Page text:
Public Citizen Applauds Turkish Decision to Forgo Nuclear Reactor

July 25, 2000

Public Citizen Applauds Turkish Decision to Forgo Nuclear Reactor

Statement of Wenonah Hauter, Director,
Public Citizen?s Critical Mass Energy and Environment Program

[For eight years, activists have fought the proposal by Turkey?s national state-owned electric utility, the Turkish Electricity Generation and Transmission Company, to build a nuclear power plant at Akkuyu Bay, on the southern Mediterranean coast of Turkey — a location at risk for a serious earthquake. Three international consortia were vying for the contract, including a partnership of American-owned Westinghouse and Japanese Mitsubishi. The decision on the winning bid was delayed numerous times. The Turkish prime minister announced this week, however, that the government would not go forward with the plant.]

Public Citizen applauds the decision by the Turkish government to forgo the construction of the Akkuyu nuclear reactor. Despite the efforts of the international nuclear lobby, the Turkish government has acted in the best interest of its people and all neighboring countries.

The nuclear experiment has failed here in the United States. Despite grand plans by the Nixon administration to have as many as 1,000 nuclear plants in the U.S. by 2000, no new nuclear reactor has been ordered since the 1970s. Cost overruns and public opposition have stifled their development. The last nuclear reactor to come on-line in the U.S. took more than 20 years to build and cost approximately $7 billion. Additionally, there is no long-term solution for isolating the dangers of nuclear waste from people and the environment.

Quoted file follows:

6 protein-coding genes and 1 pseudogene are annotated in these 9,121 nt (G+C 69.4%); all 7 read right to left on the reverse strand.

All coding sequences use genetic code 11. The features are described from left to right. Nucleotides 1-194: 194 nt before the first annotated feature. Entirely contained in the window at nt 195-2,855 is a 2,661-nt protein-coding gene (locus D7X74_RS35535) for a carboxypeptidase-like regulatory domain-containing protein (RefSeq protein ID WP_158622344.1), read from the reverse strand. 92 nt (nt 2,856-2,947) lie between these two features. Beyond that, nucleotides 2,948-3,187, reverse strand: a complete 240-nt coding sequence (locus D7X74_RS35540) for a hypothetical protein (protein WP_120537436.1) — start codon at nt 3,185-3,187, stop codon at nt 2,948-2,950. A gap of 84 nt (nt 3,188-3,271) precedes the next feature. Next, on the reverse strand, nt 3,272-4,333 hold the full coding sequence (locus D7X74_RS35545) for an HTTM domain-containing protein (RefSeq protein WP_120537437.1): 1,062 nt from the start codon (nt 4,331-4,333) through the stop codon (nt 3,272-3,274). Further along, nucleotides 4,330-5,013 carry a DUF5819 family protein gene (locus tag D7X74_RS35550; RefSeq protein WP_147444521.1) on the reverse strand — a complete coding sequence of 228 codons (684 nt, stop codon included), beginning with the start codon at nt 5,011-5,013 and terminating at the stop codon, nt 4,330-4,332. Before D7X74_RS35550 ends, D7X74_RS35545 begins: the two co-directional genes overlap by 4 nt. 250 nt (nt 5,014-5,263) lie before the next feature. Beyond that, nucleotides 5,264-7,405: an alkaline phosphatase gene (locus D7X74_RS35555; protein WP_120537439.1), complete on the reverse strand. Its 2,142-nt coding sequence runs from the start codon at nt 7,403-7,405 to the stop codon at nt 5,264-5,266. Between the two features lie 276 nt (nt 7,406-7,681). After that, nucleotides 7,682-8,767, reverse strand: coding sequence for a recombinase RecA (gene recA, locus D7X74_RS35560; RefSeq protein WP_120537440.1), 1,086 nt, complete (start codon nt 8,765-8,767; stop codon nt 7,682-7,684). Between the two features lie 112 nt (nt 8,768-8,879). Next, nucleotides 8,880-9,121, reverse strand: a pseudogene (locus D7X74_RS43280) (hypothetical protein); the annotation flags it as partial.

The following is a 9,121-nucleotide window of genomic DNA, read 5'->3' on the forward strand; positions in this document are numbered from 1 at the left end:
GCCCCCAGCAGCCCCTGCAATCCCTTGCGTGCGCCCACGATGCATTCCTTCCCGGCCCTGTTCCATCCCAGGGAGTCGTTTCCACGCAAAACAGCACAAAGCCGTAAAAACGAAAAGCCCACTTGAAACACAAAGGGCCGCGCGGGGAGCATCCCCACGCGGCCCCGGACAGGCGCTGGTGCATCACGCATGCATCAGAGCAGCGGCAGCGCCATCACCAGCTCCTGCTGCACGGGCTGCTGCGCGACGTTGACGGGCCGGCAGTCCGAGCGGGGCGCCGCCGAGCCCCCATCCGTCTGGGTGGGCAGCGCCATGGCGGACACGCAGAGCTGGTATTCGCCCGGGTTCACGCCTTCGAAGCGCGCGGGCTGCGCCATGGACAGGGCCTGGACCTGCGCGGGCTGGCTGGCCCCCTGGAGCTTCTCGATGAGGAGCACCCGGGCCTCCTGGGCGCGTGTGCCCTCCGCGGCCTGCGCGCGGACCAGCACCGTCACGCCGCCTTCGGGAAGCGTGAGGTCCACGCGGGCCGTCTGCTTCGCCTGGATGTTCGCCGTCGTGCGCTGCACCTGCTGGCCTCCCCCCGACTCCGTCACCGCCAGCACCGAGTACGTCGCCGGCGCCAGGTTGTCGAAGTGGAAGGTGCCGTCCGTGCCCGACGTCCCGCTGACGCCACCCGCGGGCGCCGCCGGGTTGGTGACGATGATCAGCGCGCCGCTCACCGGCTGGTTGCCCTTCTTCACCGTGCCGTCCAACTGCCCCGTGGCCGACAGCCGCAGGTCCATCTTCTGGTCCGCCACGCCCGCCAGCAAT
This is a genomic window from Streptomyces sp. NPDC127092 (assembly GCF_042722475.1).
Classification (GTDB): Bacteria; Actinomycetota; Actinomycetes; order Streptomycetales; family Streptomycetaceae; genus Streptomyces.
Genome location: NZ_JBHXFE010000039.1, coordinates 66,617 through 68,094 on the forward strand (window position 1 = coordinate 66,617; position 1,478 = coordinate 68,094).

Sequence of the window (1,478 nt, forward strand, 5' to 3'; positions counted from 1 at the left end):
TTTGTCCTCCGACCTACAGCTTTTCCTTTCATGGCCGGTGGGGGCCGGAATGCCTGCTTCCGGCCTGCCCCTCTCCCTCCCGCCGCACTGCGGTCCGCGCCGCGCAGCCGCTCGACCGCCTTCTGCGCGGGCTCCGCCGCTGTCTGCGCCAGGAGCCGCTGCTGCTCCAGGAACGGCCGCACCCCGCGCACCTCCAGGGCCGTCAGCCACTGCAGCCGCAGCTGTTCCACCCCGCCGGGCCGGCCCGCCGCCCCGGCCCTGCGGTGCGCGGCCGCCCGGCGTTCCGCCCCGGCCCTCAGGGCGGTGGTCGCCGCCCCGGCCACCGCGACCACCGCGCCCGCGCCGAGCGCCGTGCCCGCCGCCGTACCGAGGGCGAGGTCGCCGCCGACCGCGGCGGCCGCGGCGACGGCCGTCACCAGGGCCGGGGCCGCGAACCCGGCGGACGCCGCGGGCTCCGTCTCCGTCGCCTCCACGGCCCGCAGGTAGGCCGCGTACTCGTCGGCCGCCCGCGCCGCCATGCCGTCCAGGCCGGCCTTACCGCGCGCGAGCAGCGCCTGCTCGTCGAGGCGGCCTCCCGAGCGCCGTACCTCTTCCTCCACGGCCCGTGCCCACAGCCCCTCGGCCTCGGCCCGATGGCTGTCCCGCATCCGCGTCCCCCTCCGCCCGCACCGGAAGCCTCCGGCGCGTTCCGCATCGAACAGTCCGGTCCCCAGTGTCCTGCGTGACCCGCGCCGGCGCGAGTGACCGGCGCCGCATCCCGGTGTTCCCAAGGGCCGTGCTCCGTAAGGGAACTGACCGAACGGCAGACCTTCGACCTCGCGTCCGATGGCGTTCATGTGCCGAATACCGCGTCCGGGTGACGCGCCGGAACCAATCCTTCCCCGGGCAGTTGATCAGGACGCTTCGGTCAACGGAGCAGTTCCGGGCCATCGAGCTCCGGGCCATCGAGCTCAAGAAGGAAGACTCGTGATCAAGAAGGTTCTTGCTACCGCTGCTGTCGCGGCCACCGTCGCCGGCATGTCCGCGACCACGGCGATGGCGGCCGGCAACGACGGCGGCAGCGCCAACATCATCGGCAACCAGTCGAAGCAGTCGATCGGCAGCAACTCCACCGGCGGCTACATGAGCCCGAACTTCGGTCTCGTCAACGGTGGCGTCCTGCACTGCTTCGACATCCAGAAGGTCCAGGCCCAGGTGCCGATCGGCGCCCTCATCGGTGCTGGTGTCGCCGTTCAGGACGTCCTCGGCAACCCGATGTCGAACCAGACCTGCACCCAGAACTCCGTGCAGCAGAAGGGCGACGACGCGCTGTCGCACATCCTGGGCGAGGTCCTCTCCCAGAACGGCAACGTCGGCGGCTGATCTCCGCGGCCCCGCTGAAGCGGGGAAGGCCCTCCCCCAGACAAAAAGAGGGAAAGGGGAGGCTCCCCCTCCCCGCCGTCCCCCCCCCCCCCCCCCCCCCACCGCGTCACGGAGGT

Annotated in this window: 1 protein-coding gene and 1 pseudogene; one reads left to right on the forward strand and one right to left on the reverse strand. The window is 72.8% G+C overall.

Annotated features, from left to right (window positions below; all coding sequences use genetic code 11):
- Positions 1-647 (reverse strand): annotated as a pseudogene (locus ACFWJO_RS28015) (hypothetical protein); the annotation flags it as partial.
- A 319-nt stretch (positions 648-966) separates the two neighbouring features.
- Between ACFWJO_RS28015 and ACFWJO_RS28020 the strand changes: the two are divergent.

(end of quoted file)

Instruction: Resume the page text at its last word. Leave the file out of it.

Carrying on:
Because the American market for nuclear reactors has withered, the nuclear multinational corporations are attempting to foist this outdated and dangerous technology on nations in the developing world. We are encouraged by the decision of the Turkish government and hope that other countries such as the Czech Republic will work to create a sustainable energy future, rather than build risky nuclear plants. Using a nuclear reaction to boil water for the purpose of running a turbine and creating electricity has always been inefficient and unsafe. The wise and far-thinking choices for meeting energy needs are energy efficiency and renewable energy technologies.

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